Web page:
Photo Credit: Michael Giladi/Flash90
IDF infantry reservists in training before heading south to the Gaza Strip, October 8, 2023.

On Wednesday, the Knesset Plenum voted to approve in the second and third readings the Defense Service Bill extending until June 30, 2024, the temporary provision raising by one year the age of exemption from reserve duty. The bill was passed by 44 to 30 votes.

The amended law determines that for a discharged soldier who is not an officer, the exemption will be granted at age 41 instead of age 40; for a discharged officer, 46 instead of 45; and regarding discharged soldiers serving in certain professions or positions (medical professions, professions that are an integral part of aircrews in the IDF, mechanics, technicians and so forth), the exemption age was raised from 49 to 50.


The explanatory notes to the bill state: “In light of the ongoing warfare, the emergency call-up and the significant contribution of the reservists to the warfare efforts, the discharge of thousands of reservists in combat and combat-support roles during the warfare will significantly harm the IDF’s operational fitness and fighting capability.

“It is not possible at present to replace the reservists who are slated to be discharged due to their age, with other reservists, since this could harm the operational fitness of the units in which the reservists who are slated to be discharged due to their age are serving. Additionally, and so as not to harm the continuity of operations of the units and their operational fitness, [the army] cannot rely on the volunteering of individuals for reserve duty.”

Foreign Affairs and Defense Committee Chair MK Yuli Edelstein (Likud) presented the bill, saying, “We are at a highly challenging time. On one hand, the military need for reservists to ensure continuity and operational fitness is clear. On the other hand, we must not ignore the heavy burden that we are imposing on the State of Israel’s citizens. We must do our best to safeguard the rights of our citizens and to ensure their well-being, especially in these difficult days. We believe that at this stage, the bill balances properly between these important principles.”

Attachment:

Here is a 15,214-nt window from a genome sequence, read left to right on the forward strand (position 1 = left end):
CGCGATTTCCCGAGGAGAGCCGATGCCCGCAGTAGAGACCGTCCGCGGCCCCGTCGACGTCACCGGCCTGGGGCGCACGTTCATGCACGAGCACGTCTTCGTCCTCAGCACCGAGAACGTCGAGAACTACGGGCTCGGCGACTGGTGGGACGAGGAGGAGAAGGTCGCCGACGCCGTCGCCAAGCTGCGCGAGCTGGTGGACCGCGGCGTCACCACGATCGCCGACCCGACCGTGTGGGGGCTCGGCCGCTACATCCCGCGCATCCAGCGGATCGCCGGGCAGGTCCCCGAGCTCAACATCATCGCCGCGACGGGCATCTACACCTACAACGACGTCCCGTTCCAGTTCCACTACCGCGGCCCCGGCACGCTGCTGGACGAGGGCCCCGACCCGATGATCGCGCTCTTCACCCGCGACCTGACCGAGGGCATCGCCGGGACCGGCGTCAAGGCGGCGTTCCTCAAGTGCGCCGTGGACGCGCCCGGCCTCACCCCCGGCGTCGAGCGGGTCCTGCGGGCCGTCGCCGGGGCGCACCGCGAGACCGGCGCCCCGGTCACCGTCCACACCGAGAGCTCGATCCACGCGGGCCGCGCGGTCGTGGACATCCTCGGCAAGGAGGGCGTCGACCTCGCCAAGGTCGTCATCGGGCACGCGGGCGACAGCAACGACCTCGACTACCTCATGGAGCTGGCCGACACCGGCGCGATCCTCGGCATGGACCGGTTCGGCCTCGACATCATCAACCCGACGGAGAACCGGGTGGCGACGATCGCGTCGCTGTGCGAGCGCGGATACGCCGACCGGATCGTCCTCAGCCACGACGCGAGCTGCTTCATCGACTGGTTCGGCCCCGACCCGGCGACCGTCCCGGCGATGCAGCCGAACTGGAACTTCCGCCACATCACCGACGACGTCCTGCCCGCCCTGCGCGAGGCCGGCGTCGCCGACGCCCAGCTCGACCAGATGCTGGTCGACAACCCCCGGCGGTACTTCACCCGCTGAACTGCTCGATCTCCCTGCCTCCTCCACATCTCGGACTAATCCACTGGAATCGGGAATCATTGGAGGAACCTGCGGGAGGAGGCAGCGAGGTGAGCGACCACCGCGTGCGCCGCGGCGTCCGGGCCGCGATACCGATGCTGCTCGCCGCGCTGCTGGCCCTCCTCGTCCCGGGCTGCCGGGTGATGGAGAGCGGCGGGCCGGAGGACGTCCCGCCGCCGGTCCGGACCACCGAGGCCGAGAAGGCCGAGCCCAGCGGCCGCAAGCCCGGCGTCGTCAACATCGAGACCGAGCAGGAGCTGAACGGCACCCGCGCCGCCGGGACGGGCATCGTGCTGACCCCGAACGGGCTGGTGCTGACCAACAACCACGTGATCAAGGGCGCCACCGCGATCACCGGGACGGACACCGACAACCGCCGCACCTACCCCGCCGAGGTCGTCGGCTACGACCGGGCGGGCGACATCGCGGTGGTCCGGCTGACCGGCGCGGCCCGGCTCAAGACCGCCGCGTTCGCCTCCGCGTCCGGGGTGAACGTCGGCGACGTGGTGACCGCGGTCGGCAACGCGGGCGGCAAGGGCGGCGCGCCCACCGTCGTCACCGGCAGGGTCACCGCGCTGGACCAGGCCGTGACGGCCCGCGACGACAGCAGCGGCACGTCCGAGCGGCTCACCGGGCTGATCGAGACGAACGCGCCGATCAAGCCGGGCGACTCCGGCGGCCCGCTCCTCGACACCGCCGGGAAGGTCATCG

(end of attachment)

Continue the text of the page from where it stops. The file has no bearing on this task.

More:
Leader of the Opposition MK Yair Lapid (Yesh Atid) noted: “The bill that has been laid here is missing a word. The word is ‘everyone.’ If it doesn’t have the word ‘everyone,’ it is not a law, it’s a decree. A decree, because it is imposed only on one segment of the population—the segment of the population on whose shoulders everything is always dropped.”

“The same segment of the population that is now in Khan Younis, and on the northern border,” Lapid continued his well-crafted accusation. “The segment of the population that works and pays taxes. If it’s not for everyone—it’s not a law. If we drafted one-quarter of the Haredim between ages 29 and 49, who are able to serve—we wouldn’t have to extend reserve duty by a single day.”

Lapid is correct technically: if the IDF had at its disposal more reservists, then no one would have to serve any additional time. But regarding the bill that was just passed, there are no available Haredi recruits ages 29 to 49 to be dropped into the Gaza Strip and shorten everybody else’s compulsory reserve time.

Also, when it comes to the segment of the population that bears a disproportionate part of the burden, namely, the settlements, Lapid has been attacking these men and women viciously, calling them “Messianists” and “extremists” and calling on PM Netanyahu day and night to dismiss their elected officials from the government.

Finally, one of Israelis’ favorite pastimes is deciding what exactly did Yair Lapid do in the Army. He was a reporter for the IDF weekly magazine, but then he has told over the years tales about all the many reasons, some of them conflicting, as to why Lapid did not serve as a combat soldier. It had to do with his asthma, but there was also an episode of helping to land choppers in Lebanon. It’s mystifying. If your Hebrew is good enough, you’ll enjoy this interview with an Israel Hayom reporter who attempted to crack the code:


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